have during the past year and a half continually sought my
advice and assistance, have to a very considerable extent
relied on it, and have acted in accordance with it in a great
many particulars. I would go as far as to say that the altered
conception of the Housing Act which McDonald and his staff have
plainly acquired during this period is in large part due to
the fact that when Moffett went out officially as Administrator
I came in unofficially in an advisory capacity*
You probably do not know that, when I was acting as
Frank Walkerfs financial assistant while the Housing Act was
in the making, I deliberately avoided making any bid for
place or preferment in the FHA set-up. I was in a position
to witness at close hand the frantic scramble of a good
many persons who I had thought would have more sense and
more breeding than they then exhibited, and I was disgusted
with the whole performance. There was only one condition
on which I had any desire to go with the FHA} it was that,
if Mr. Mortimer N. Buckner, with whom I had carried on the
preliminary conversations for Mr. Walker, agreed to take
charge of the mortgage-insurance program and organize the
banking community in support of it, I should like to become his assistant if he asked me to do so. But Moffett
bungled the negotiations with Buckner, and the latter told
me frankly and confidentially why he changed his mind and
refused the appointment.
At that time, as I learned subsequently, Walker
told Moffett that I had shown a more practical grasp of the
mortgage problems dealt with in the Housing Act than anyone
else who was available to him as a financial adviser. You
will perhaps recall that I had proposed and arranged the
series of financial conferences which Walker called prior
to the introduction of the Housing Bill, and also that
Walker had me discuss the measure privately with a number
of bankers in New York, Philadelphia, and elsewhere. In
addition, he had me arrange the schedule of witnesses for
the committee hearings and maintain various contacts on
the Hill in connection with the bill.


All this accounts for Walkerfs suggestion to
Moffett. But Moffett had much more ambitious notions as
to who his financial adviser should be, though what he
wound up with after numerous refusals was Howard Ardrey,
whose conception of the Housing Act was as different from
yours and mine as day from night. Win Riefler and I
attended the first private meeting of industrial bigwigs
called by Moffett shortly after his appointment, and when
the meeting was over Win and I threw up our hands in dismay at the policies it foreshadowed. I did not go near
the FHA afterward until I was invited by McDonald (whom
I had never met) to join him and Riefler at luncheon at
the time Riefler was making a confidential report on FHA
for Secretary Morgenthau.
In my subsequent contacts with McDonald, a point
I have always had to keep in mind is that he is one of
Moffettfs personal friends of long standing, and that
Moffett was primarily responsible for McDonaldfs becoming
his successor as Administrator. The relationship between
the two men is one of great intimacy and cordiality. You
will thus see one reason why I have never entertained the
thought of going into the FHA as McDonald1 s assistant.
This does not mean, however, that I do not fully concur in
your view that McDonald needs a financial adviser who has
a firmer and broader grasp of the mortgage-financing problem
as a whole than anyone in his present organization has*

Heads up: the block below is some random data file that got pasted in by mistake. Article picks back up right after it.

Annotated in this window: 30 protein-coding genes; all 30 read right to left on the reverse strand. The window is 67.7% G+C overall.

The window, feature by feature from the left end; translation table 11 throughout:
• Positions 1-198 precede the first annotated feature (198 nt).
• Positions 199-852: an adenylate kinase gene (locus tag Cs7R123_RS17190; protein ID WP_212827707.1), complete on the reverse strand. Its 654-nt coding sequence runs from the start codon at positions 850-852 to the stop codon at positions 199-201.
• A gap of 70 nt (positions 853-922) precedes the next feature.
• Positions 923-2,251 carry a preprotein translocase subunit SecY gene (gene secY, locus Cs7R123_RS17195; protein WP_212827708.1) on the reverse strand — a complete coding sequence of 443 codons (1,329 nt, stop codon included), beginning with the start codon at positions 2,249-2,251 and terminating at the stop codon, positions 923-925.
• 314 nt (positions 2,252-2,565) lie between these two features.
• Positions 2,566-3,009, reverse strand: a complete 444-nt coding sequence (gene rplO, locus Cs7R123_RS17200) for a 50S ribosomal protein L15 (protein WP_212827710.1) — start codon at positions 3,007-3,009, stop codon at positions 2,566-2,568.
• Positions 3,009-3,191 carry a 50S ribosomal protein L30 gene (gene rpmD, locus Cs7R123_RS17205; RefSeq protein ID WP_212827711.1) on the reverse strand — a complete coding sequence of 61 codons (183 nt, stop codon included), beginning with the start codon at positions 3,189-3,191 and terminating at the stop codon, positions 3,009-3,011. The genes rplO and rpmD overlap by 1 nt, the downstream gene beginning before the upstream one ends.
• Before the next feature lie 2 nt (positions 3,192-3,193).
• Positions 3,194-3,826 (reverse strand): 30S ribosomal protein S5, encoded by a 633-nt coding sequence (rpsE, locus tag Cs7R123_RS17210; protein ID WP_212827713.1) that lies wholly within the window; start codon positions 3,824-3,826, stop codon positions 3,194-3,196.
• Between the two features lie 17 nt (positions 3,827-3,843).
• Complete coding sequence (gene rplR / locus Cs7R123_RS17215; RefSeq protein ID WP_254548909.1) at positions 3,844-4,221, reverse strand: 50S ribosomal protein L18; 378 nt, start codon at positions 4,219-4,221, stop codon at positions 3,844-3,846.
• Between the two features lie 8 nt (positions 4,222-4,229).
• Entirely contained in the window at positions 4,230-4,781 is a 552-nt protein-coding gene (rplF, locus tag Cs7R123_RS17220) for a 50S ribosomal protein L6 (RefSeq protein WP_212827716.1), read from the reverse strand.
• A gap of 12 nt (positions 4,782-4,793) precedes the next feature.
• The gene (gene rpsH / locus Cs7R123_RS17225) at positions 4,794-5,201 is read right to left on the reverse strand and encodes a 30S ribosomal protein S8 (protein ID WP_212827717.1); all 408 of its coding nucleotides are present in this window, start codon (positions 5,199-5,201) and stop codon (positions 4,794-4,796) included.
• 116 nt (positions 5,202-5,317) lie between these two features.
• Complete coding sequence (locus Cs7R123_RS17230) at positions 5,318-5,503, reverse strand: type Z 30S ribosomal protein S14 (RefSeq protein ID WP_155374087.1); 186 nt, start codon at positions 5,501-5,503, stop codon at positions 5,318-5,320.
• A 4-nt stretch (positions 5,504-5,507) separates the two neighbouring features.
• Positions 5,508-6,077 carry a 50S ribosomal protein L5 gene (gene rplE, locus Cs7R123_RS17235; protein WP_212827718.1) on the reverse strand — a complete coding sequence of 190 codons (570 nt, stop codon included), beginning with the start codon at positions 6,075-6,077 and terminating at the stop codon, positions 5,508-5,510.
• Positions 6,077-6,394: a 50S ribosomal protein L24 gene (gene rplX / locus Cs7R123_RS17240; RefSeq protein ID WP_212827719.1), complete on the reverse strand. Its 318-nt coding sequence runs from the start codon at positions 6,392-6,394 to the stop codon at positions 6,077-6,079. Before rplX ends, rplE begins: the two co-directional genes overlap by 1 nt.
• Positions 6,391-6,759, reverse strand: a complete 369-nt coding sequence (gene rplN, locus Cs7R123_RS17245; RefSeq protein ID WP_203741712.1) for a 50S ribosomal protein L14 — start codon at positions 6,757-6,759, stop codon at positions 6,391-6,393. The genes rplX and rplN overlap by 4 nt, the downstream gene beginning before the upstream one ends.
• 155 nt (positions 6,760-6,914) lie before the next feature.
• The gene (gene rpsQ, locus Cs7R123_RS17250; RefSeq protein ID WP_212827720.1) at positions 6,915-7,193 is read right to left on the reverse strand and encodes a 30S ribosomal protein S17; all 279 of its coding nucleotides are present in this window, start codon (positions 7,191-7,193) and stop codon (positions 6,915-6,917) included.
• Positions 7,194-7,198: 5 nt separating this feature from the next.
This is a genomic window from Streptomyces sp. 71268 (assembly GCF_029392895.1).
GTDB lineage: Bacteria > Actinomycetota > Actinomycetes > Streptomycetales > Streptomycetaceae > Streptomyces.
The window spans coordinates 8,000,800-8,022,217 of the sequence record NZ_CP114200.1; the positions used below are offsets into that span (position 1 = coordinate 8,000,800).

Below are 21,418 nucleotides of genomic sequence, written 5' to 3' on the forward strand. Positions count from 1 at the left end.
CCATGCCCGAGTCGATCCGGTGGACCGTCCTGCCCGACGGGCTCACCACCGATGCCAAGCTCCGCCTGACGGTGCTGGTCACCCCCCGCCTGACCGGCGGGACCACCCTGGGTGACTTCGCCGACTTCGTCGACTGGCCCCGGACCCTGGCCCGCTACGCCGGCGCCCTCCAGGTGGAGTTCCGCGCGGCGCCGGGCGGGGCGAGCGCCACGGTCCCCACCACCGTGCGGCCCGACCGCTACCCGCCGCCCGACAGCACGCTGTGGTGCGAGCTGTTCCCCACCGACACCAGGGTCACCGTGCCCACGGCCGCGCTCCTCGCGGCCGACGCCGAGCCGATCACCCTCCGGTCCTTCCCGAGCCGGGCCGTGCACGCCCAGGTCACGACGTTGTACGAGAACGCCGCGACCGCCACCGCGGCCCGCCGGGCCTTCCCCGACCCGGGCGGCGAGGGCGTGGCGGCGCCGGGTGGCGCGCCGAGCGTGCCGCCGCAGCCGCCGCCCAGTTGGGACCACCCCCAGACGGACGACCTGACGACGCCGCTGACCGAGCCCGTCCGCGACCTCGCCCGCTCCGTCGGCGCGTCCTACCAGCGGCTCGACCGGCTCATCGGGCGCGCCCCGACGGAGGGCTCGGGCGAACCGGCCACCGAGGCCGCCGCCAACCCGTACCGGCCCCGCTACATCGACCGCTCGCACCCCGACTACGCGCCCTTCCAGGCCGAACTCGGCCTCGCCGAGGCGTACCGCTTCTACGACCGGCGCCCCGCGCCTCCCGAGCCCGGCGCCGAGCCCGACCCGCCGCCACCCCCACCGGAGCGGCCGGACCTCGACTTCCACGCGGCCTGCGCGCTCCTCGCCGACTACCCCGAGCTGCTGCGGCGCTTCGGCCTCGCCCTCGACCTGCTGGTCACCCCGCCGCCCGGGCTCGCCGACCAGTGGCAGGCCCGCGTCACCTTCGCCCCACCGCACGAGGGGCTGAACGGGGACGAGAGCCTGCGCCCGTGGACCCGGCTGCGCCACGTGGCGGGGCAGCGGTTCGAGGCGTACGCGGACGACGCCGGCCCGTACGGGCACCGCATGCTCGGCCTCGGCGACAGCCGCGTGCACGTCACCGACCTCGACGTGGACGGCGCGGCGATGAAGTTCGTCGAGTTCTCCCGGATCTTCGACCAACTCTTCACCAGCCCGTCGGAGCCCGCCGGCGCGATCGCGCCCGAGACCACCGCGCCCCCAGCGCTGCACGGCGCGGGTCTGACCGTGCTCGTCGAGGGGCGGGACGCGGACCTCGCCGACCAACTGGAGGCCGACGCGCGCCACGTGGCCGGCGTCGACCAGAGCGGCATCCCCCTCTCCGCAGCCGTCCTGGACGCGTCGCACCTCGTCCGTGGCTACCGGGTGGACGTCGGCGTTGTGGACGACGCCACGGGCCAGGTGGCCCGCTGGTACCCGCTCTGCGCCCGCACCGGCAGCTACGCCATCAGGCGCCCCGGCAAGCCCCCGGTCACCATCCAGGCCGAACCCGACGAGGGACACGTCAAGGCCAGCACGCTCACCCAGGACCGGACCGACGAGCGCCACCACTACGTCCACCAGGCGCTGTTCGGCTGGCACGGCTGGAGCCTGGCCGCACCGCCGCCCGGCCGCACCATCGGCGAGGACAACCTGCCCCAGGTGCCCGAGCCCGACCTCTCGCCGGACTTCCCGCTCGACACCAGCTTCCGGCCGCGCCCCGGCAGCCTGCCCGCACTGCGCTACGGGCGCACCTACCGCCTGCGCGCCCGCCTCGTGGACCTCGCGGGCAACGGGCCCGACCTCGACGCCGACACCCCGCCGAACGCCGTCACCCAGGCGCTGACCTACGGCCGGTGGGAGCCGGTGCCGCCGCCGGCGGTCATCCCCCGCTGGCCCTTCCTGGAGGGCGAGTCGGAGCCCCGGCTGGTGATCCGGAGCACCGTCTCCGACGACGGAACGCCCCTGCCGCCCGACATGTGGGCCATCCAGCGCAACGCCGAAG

Now there is one more personal matter that I
should like to mention, though I do it with some hesitancy,
because I do not wish to risk being misunderstood. It has
to do with my salary if the Board should adopt your suggestion to have me remain here a while longer* For the
relatively short time that would be involved, an increase
in my present salary, though by no means unimportant to
me even for a short period, would not represent a great
addition to my income. Nor would I put the question of
an increase on the ground that a brief month-to-month
arrangement ordinarily warrants a larger compensation than
a longer arrangement; for the monthly arrangement is one
that in the existing circumstances I greatly prefer.

- 6 On the other hand, though the Board as a whole
naturally does not realize it, I have been doing a task
that very few others in Washington would know how to do
at all and that one person could not ordinarily, or as a
matter of permanent occupation, do more or less singlehandedly* At periods when Congress was in session, and
at others when it was not, the work has occupied most of
my nights as well as days, and nearly all my week-ends as
well* Regardless of the barrenness of the legislative
results thus far from the efforts of the present year, I
went through a pretty severe ordeal both downtown and on
the Hill until almost the very last day of the 1956 session;
and it was from sheer physical exhaustion that my time subsequently dragged on the campaign speeches* As for my work
last year on the Banking Bill, I think you would say that
I did my full share while at the same time keeping up ay
other work on housing and mortgage matters*
If I were expecting to remain with the Board
through the coming year, I should feel fully justified in
asking that consideration be given to an increase in my
salary to $12,000, and as a reason for it I should relate in
some detail the nature of the work I have been doing and the
evidence of its results apart from legislation* However,
the principal reason for my asking you to consider whether
an increase might be made at this time is, frankly, that such
a recognition and recommendation to the Board on your part
would be extremely valuable to me both now and in the future*
I of course leave the matter of putting the question
to the Board entirely to your wishes and discretion, except
that if you do put it I should want it to be solely on the
ground of merit and not as a personal favor. On the other
hand, if the Board should be unwilling to grant an increase,
I should have no reason to proceed any differently in what
I have undertaken to do either here or in New York than if
the increase were granted*
In other words, my willingness and desire to work
with you on the impending housing and mortgage matters is
in no way conditioned on the salary question* An increase


- 7 would not cause me to prolong my stay longer than the
matters which you and I have discussed call for, nor would
the refusal of an increase hasten my departure for New York,
I am as much interested in seeing this housing and mortgage
situation worked out as you are*